Airspace change proposals vary greatly in size, complexity and length. Some proposed changes may be permanent, and some may be temporary or trialling something new. We also assign a ‘level’ to permanent change proposals according to their potential impact. This ensures that the more significant proposals receive the right amount of regulatory scrutiny, while keeping the airspace change process proportionate for less significant proposals.
Permanent changes to notified airspace design
Permanent changes to notified airspace design are assigned one of the levels below.
Level 0 proposals are changes that do not alter air traffic patterns because they only involve changes to the wording of existing airspace design.
Given the nature of Level 0 changes, they are only required to complete Step 1a of the process.
Level 1 are changes that could alter change air traffic patterns below 7,000 ft over an inhabited area. These can include departure and arrival routes at airports.
The CAA will only describe a change as Level 2 if it is expected that it will not alter air traffic patterns below 7,000 ft over an inhabited area. They are described as medium to low impact changes. They are sub-divided into Levels 2A, 2B and 2C according to impact:
- Level 2A changes usually affect aircraft routes between 7,000 ft and 20,000 ft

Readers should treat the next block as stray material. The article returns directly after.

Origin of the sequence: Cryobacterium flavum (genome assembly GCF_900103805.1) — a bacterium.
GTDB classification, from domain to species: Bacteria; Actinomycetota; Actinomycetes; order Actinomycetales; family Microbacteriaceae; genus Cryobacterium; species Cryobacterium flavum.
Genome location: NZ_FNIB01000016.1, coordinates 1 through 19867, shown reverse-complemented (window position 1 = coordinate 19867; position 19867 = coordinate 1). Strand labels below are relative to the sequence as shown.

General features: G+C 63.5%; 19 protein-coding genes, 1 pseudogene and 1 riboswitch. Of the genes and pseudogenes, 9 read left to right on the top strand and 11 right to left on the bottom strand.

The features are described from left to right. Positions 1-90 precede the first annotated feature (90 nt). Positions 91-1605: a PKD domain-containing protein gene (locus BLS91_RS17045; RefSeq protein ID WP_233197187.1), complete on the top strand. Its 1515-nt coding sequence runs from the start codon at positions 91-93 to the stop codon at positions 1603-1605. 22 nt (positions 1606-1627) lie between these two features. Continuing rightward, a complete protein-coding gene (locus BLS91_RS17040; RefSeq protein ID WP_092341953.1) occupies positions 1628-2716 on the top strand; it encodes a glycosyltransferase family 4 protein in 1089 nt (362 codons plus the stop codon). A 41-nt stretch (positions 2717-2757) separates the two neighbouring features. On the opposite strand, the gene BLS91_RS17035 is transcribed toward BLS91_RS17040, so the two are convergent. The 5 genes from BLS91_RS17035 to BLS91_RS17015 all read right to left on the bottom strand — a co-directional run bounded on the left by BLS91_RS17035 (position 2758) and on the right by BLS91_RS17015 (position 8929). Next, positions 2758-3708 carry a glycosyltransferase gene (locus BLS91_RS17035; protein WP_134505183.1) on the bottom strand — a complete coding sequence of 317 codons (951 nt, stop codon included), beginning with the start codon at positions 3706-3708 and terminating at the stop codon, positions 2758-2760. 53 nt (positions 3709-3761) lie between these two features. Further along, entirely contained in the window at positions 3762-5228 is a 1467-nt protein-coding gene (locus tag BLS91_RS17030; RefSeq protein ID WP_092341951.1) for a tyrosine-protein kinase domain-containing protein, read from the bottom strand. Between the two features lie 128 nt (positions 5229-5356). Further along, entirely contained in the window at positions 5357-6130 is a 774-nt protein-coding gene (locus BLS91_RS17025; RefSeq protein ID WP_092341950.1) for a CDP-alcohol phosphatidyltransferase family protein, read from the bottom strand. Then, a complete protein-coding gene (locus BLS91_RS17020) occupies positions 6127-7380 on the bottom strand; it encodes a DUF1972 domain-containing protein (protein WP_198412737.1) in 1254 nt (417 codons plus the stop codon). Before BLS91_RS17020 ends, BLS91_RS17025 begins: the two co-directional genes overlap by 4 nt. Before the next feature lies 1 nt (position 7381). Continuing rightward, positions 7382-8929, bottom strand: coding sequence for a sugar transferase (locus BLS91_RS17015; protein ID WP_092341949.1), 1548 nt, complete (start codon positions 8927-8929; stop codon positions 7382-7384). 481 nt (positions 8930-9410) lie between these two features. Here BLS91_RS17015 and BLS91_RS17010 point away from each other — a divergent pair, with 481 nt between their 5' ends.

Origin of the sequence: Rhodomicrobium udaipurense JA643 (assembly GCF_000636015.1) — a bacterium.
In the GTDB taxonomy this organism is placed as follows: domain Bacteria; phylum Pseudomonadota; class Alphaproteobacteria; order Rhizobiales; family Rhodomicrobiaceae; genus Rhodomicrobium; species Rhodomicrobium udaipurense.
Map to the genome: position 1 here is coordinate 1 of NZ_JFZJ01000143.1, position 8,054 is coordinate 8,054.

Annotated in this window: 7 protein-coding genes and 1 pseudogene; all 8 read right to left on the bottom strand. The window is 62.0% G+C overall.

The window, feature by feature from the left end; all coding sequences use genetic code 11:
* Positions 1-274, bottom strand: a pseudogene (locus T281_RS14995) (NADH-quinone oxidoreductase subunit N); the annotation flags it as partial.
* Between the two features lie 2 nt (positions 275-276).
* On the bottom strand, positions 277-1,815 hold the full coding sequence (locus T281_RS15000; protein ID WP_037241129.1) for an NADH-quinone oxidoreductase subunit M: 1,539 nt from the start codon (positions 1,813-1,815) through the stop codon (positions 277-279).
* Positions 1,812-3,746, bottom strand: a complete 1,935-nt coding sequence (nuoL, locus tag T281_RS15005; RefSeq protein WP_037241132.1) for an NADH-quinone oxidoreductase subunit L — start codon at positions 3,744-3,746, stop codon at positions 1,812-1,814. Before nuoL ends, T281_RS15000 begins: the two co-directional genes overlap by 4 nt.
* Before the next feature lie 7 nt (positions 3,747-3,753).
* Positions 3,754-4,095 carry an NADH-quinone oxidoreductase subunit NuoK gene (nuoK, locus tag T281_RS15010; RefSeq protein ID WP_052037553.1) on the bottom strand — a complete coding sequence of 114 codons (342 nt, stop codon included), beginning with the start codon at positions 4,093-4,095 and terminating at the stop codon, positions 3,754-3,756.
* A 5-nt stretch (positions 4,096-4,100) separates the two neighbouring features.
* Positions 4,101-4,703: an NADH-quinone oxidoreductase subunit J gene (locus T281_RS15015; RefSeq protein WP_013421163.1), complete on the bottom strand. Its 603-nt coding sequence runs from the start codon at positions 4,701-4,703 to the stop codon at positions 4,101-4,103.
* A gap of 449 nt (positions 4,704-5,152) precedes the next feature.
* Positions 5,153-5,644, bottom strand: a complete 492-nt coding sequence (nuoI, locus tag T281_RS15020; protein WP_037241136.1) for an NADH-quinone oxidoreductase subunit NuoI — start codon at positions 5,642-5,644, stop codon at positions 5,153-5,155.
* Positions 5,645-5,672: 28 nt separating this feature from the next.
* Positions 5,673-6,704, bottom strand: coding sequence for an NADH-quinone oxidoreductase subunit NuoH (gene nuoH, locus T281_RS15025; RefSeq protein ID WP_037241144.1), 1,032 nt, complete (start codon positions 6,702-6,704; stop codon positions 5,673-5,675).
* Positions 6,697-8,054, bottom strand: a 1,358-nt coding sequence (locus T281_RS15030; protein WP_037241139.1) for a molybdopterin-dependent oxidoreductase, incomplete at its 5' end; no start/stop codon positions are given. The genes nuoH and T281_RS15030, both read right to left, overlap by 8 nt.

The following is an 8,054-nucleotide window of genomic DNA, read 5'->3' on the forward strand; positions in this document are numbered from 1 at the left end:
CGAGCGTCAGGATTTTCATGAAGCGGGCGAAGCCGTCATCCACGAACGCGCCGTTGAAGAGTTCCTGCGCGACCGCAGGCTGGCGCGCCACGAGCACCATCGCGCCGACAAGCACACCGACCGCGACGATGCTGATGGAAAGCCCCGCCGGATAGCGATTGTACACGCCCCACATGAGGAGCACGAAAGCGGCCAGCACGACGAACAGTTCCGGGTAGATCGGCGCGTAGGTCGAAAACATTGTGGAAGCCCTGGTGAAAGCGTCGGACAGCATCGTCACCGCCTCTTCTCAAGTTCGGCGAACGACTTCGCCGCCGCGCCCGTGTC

- Level 2B changes usually affect aircraft routes above 20,000 ft, over the sea, or are outside controlled airspace above 7,000 ft
- Level 2C changes usually reflect current airspace use or remove an existing airspace structure
Level M changes are sponsored by the Ministry of Defence (MoD). Military changes still go through the airspace change process, but they follow different environmental rules to other proposals. They are split into M1 (which could change civil air traffic under 7,000 ft) and M2 (which will not).
These proposals complete all steps of the process in the same way as Level 1 or Level 2 changes respectively.
Temporary changes to airspace design
Temporary changes to airspace design usually last less than 90 days, except in extraordinary circumstances. These changes complete Steps 1, 3, 4 and 5 of the airspace change process before they are introduced. During operation of the temporary change, the CAA receives information about engagement, monitoring and feedback from the change sponsor. Complaints from the public are part of this feedback process (see the next page).
An airspace trial is a trial of airspace design or air traffic control operational procedures which may or may not lead to a proposal for a permanent change. Trials usually last no longer than six months, although the CAA may extend this period if it has not been possible to collect the data that the sponsor expected to, for example if a full range of weather conditions has not been experienced.
These changes complete Steps 1, 3, 4 and 5 of the airspace change progress prior to implementation. During operation of the trial, the CAA receives information about engagement, monitoring and feedback from the change sponsor. Complaints from the public are part of this feedback process (see the next page).